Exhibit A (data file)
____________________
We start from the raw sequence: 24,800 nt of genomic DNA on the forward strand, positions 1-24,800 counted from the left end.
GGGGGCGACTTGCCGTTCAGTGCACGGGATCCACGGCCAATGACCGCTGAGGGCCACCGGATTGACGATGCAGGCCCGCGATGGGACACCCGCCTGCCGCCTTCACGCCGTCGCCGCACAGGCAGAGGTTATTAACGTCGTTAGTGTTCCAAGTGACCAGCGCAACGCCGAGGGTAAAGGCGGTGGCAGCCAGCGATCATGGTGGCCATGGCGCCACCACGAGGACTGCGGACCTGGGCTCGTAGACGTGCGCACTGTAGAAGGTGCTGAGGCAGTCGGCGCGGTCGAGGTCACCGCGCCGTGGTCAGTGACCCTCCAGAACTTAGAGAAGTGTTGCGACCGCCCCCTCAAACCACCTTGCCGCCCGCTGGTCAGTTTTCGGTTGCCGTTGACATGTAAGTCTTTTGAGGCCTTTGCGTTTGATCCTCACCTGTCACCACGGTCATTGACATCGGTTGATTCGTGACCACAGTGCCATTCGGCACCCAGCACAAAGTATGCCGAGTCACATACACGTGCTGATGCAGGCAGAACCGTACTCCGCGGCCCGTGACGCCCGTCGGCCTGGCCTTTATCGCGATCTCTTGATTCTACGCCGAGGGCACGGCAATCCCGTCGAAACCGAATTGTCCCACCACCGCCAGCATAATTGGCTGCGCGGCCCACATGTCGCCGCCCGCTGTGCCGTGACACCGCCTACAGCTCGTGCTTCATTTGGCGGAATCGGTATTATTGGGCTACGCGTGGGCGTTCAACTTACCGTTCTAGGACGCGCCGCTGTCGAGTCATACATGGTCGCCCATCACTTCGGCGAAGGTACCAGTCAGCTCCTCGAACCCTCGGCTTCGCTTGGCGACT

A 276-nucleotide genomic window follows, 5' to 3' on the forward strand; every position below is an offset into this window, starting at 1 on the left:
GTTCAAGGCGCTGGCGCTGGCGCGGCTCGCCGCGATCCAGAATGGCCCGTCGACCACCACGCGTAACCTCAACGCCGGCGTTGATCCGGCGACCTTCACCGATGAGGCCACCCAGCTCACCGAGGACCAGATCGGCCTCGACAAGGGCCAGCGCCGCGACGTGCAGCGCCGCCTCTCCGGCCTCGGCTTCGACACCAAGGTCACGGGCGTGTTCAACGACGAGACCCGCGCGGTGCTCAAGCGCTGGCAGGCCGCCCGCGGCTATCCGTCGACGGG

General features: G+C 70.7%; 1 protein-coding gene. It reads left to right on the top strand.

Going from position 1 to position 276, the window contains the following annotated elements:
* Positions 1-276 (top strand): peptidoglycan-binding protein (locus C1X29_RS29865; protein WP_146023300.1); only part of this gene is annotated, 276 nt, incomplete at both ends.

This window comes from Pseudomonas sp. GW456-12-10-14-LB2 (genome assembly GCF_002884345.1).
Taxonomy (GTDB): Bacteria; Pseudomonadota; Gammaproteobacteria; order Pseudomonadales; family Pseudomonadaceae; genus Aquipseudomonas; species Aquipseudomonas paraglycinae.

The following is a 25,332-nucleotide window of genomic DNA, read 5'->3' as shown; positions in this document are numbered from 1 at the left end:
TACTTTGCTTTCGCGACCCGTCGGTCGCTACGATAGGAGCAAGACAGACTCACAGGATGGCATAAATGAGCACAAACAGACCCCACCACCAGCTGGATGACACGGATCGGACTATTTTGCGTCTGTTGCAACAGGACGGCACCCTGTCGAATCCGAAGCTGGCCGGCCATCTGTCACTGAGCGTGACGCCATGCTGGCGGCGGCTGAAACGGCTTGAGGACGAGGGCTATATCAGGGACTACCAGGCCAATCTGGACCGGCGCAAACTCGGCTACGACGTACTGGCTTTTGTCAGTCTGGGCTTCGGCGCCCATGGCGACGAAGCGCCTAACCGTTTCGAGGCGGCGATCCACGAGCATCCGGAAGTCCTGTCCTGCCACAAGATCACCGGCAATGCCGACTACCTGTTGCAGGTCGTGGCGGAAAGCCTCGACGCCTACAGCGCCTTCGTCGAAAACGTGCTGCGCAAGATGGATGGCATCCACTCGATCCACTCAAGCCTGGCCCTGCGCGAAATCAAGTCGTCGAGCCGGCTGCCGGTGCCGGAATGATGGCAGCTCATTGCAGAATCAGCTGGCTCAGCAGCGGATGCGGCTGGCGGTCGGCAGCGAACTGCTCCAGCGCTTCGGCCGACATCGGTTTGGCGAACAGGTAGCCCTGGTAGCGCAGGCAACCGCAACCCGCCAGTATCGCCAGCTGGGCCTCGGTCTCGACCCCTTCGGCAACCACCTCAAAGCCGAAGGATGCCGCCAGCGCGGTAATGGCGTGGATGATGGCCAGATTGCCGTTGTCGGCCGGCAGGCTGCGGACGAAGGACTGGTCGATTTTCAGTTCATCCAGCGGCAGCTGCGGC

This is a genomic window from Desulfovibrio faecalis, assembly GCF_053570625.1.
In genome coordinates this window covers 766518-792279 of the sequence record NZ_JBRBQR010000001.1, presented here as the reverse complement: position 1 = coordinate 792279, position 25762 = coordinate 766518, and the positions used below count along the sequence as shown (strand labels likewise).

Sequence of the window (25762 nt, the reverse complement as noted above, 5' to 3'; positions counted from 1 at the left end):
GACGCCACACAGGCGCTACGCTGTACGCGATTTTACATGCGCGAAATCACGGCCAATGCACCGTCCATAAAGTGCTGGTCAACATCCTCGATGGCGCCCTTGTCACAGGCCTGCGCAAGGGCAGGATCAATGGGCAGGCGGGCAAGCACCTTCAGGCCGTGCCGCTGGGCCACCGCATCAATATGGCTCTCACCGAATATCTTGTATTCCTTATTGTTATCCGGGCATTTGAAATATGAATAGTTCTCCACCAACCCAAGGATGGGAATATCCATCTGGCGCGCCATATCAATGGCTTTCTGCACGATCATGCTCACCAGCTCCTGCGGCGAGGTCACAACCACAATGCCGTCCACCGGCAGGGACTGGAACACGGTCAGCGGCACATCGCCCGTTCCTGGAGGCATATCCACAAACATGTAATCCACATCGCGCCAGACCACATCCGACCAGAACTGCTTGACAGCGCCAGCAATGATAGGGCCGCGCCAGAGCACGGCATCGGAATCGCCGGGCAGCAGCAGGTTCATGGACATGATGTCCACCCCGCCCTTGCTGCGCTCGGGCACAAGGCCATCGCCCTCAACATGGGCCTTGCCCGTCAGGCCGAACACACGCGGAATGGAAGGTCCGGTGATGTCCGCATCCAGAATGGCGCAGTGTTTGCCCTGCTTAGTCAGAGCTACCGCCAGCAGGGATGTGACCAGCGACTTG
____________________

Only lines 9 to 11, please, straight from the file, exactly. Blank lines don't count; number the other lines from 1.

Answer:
Taxonomy (GTDB): Bacteria; Pseudomonadota; Gammaproteobacteria; order Pseudomonadales; family Pseudomonadaceae; genus Aquipseudomonas; species Aquipseudomonas paraglycinae.

The following is a 25,332-nucleotide window of genomic DNA, read 5'->3' as shown; positions in this document are numbered from 1 at the left end:
TACTTTGCTTTCGCGACCCGTCGGTCGCTACGATAGGAGCAAGACAGACTCACAGGATGGCATAAATGAGCACAAACAGACCCCACCACCAGCTGGATGACACGGATCGGACTATTTTGCGTCTGTTGCAACAGGACGGCACCCTGTCGAATCCGAAGCTGGCCGGCCATCTGTCACTGAGCGTGACGCCATGCTGGCGGCGGCTGAAACGGCTTGAGGACGAGGGCTATATCAGGGACTACCAGGCCAATCTGGACCGGCGCAAACTCGGCTACGACGTACTGGCTTTTGTCAGTCTGGGCTTCGGCGCCCATGGCGACGAAGCGCCTAACCGTTTCGAGGCGGCGATCCACGAGCATCCGGAAGTCCTGTCCTGCCACAAGATCACCGGCAATGCCGACTACCTGTTGCAGGTCGTGGCGGAAAGCCTCGACGCCTACAGCGCCTTCGTCGAAAACGTGCTGCGCAAGATGGATGGCATCCACTCGATCCACTCAAGCCTGGCCCTGCGCGAAATCAAGTCGTCGAGCCGGCTGCCGGTGCCGGAATGATGGCAGCTCATTGCAGAATCAGCTGGCTCAGCAGCGGATGCGGCTGGCGGTCGGCAGCGAACTGCTCCAGCGCTTCGGCCGACATCGGTTTGGCGAACAGGTAGCCCTGGTAGCGCAGGCAACCGCAACCCGCCAGTATCGCCAGCTGGGCCTCGGTCTCGACCCCTTCGGCAACCACCTCAAAGCCGAAGGATGCCGCCAGCGCGGTAATGGCGTGGATGATGGCCAGATTGCCGTTGTCGGCCGGCAGGCTGCGGACGAAGGACTGGTCGATTTTCAGTTCATCCAGCGGCAGCTGCGGC